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Sharon LeFevre Christensen, 75

Sharon LeFevre Christensen, 75

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Sharon Christensen

Sharon Christensen

Nov. 23, 1944-Sept. 27, 2020

Sharon LeFevre Christensen passed away Sunday, September 27, at the Granite County Medical Center, in Philipsburg, Montana.

Sharon was born in Butte, Montana, on November 23, 1944, to Martin and Eva (Hover) LeFevre.  At the time, her father Martin was in the U.S Army Air Corps, as a ball turret gunner on a B17 Flying Fortress, in the European Theater, of WWII. She and her older sister, Charlotte, were unable to see much of their Dad until he returned home after the war.

She was raised in Butte; in an area that has now been largely consumed by the Berkeley Pit and adjacent mining with the house she grew up in long since destroyed. Her mother was a homemaker, and her father worked as a miner, until he started working for Northern Pacific Railroad in 1951. They later moved to Brookings, Oregon, in 1960, when her dad got a job in a plywood mill, and then back to Butte in 1962, when her dad resumed working for the railroad. 

As a child, Sharon excelled as a student, and she was not afraid of a fight; her parents regaled their grandkids with tales of Sharon beating up bullies, and her sons grew up proud of her "Butte Toughness" as they called it. She was also an excellent ice-skater, including speed skate racing.  After graduation as valedictorian from Butte High School in 1963 with a 3.95 GPA, she attended the University of Montana, earning a Bachelor of Arts in French and in History both with Honors in 1966 and a Master of Arts in French in 1968. While studying French, she spent a year studying in Paris at the Sorbonne; a period of time that she remembered fondly. After graduation, she taught at Hellgate in Missoula, Montana, from 1968-1970.

She married her husband, William "Bill" Christensen, on January 2, 1970, after a relatively short courtship, and after the school year finished, she moved to the ranch on Trout Creek, near Philipsburg, where Bill lived. They bought a gently used trailer house, rather than live in the old cabin without a bathtub or shower on the ranch, where they raised their three boys. Once her youngest baby was out of diapers, she started working as a reporter part time at the Philipsburg Mail, where initially she could be reached on Mondays and Tuesdays at the newspaper; and other five days of the week at her home. At that time, the trailer house was on an 8-person party line, so getting a hold of Sharon could be interesting. 

A few years later, around 1983, she started teaching at Granite High School in Philipsburg, where she taught for many years. Given that it is a small rural high school, she taught a variety of subjects, including French, English, social studies, history, and geography. She was a widely respected and well-liked teacher, as many of her past students (including her sons) would attest to. Sharon's passion was teaching, and she worked very late into the night correcting homework and preparing lesson plans. She pursued further education throughout her career, through the University of Montana, in Missoula, as well as the University of Montana Western, in Dillon.  She took pride in taking students to Washington DC, as well as studying in Quebec during a summer. The newspaper reporting and teaching were only part of her career; she was also a ranch wife and kept the ranch books, as well as helped on the ranch and kept the house. When she ultimately retired from teaching, largely due to worsening disability from progressive spinal stenosis, she occupied her time with the ranch, as well as reading and letter writing.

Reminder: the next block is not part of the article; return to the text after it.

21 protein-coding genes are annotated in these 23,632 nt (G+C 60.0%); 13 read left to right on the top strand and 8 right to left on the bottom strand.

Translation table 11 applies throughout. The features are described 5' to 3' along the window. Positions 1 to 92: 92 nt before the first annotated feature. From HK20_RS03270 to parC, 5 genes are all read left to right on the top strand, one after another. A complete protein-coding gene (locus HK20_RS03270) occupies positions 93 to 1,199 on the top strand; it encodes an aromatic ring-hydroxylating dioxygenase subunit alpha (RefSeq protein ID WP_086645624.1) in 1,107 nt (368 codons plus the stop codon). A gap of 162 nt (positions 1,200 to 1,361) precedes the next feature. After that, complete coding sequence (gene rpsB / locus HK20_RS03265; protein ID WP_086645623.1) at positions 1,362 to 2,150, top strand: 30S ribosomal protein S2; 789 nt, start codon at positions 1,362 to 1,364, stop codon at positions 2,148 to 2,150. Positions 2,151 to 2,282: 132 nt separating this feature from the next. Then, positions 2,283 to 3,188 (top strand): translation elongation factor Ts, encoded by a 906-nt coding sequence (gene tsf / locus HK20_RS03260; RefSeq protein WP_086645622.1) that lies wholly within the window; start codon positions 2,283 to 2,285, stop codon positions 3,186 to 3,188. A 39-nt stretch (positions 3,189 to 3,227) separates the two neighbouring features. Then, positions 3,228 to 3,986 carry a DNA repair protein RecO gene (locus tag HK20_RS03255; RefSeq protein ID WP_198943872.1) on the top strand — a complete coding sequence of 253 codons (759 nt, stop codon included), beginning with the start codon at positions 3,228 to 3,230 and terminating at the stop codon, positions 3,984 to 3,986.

Sharon's eldest son, Nate, died in 2013, and she never recovered from the grief of his loss. 

Sharon was a wonderful wife to Bill, and a loving mother to her three boys. She had a strong work ethic and was not afraid to speak her mind; and she instilled this work ethic into her children as well. She was also a philanthropist, making literally hundreds of small donations over the years to worthy charities and people in need; she was especially interested in contributing to scholarships and educational charities. All of her kids were imprinted with a respect for education and critical thinking, to their betterment. She was a good friend to many and counted Jan Bowen as her closest friend and sorely missed her when she died.

Over the last several years, she suffered progressive medical setbacks, and by the unstinting efforts of her youngest son, Joel, she was able to live in her home on the ranch until she declined to the extent that her son, Josh, took her to Seattle for a massive and only partially successful spine surgery, complicated by a protracted illness from which she never recovered enough to return home. 

Sharon was preceded in death by her son, Nathaniel "Nate or Nathan" Christensen; husband, Bill Christensen; and parents, Eva LeFevre and Martin LeFevre. She is survived by her son, Joel, and his wife, Lucinda, and kids, Gus and Mady; son, Josh, and his wife, Sarah, and kids, Rasmus, Rye, and Maeve; sisters, Marcia Hoops and Charlotte Loring; and brother, Norman LeFevre; and multiple cousins, nieces and nephews.

She was buried at the Philipsburg Cemetery on October 6, next to her husband, Bill, and son, Nate. She is loved and will be sorely missed by her family.

Longfellow Finnegan Riddle Funeral & Cremation Service is entrusted with Sharon’s funeral arrangements. You may pay your condolences at www.longfellowfinneganriddle.com.

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